Alright book clubbers, what did you think of this month’s read, The Great Influenza? I have to admit, reading this book was quite an undertaking for someone trying to balance a full-time job, blog and a host of other commitments. I imagine you felt the same. While John Barry’s The Great Influenza: The Epic Story of the Deadliest Plague in History was quite lengthy, it did offer some valuable and surprising insights into the history of medicine and perhaps our future as well.
I wasn’t quite sure what to expect when I flipped open the cover of my Kindle to start reading this month’s pick. It had been recommended to me so I hadn’t done much prior research on the read. Immediately, knew I would be a bit behind in publishing this post when I discovered the book was over 500 pages! But, my hesitancy began to subside as I clicked through the first pages. I knew I was in for an interesting education.
The influenza pandemic of 1918, the worst in history, killed as many as 100 million people worldwide. This number represents more people than AIDS has killed in twenty-four years and more than Black Death killed in a century. Hospitals and morgues became overwhelmed, the scene representing famed plagues of the middle-ages. In Philadelphia, 4,597 people died in one week alone, bodies piling up in the streets only to be transported to mass graves. In the face of war, the U.S. government’s efforts to stop the plague were paltry and misdirected. Barry states that a “climate of fear threatened to break society apart”.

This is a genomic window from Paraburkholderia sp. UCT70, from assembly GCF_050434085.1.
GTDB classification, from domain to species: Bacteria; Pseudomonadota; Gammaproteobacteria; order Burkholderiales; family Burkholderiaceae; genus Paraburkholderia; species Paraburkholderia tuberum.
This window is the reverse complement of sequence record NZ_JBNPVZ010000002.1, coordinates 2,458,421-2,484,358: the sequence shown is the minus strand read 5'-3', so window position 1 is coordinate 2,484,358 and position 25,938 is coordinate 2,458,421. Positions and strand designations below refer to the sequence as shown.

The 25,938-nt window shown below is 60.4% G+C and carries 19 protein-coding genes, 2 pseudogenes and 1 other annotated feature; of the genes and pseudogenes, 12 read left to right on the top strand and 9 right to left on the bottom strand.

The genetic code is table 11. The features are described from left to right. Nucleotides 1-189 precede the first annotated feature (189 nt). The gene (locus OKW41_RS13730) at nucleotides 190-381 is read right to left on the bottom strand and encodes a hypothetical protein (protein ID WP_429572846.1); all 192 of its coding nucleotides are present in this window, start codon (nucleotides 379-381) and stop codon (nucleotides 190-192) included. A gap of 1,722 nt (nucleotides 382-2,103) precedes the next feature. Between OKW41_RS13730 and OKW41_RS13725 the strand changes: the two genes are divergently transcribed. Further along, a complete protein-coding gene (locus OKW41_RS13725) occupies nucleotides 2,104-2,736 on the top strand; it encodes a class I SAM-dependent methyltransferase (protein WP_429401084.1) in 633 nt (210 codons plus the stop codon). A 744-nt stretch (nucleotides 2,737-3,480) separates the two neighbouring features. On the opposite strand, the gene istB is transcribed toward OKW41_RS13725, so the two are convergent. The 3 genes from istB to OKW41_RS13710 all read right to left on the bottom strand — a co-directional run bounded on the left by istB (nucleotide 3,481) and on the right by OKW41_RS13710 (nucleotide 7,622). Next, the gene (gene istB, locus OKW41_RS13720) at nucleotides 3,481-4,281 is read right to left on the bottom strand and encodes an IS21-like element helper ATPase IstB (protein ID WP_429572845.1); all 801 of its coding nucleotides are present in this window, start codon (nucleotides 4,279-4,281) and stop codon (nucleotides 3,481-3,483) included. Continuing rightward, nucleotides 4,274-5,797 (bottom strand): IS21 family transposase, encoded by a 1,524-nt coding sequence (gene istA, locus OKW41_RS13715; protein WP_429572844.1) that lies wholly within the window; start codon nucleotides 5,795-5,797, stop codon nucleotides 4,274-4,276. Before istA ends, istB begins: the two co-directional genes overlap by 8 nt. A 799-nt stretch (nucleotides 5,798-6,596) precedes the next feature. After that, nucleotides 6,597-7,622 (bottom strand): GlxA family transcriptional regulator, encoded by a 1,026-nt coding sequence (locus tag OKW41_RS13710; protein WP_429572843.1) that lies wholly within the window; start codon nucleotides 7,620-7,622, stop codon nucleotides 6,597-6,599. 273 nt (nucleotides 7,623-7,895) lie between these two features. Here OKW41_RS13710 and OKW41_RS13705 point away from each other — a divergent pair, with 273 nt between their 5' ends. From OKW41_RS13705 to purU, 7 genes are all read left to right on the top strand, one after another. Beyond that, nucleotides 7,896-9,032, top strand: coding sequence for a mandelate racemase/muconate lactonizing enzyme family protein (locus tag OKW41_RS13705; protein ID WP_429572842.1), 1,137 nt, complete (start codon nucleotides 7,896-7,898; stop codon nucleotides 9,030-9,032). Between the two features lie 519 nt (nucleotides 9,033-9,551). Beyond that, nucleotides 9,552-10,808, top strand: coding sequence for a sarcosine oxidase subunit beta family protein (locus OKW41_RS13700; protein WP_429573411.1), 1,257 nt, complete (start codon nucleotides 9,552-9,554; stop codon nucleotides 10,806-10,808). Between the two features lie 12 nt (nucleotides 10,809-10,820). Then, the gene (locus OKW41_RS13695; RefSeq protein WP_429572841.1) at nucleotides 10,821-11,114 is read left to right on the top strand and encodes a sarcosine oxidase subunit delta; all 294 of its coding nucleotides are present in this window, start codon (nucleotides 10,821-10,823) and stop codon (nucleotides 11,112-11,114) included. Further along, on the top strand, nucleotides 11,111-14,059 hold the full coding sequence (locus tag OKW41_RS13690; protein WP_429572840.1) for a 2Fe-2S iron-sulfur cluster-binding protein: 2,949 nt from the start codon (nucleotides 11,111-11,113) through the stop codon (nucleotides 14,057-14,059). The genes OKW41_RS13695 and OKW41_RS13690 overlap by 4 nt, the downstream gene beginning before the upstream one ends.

Barry begins The Great Influenza by delving into the history of medicine. At the time, medicine was a little respected field without a backbone in solid science. At the end of the 19th century, a few key researchers were just beginning to change this notion when the influenza pandemic hit. Barry provides an vivid picture of how science, public health, medicine and the U.S. government responded during this trying epidemic. He leaves us with the unsettling inkling that a similarly devastating pandemic could recur.
Overall, The Great Influenza is a worthwhile read for medical professionals. It gives us insight into the history of our practice and forces us to think critically about our future. Yes, the book is slow in spots and takes a few pages to get into, but it offers a valuable medical and public health perspective.
Next month we’re going for balance with a light, easy fiction selection for the MidlevelU Book Club. May’s book club will feature Oxygen by Carol Cassella. National bestseller Oxygen tells the story of Dr. Marie Heaton, an anesthesiologist, who finds herself mixed up in a malpractice suit.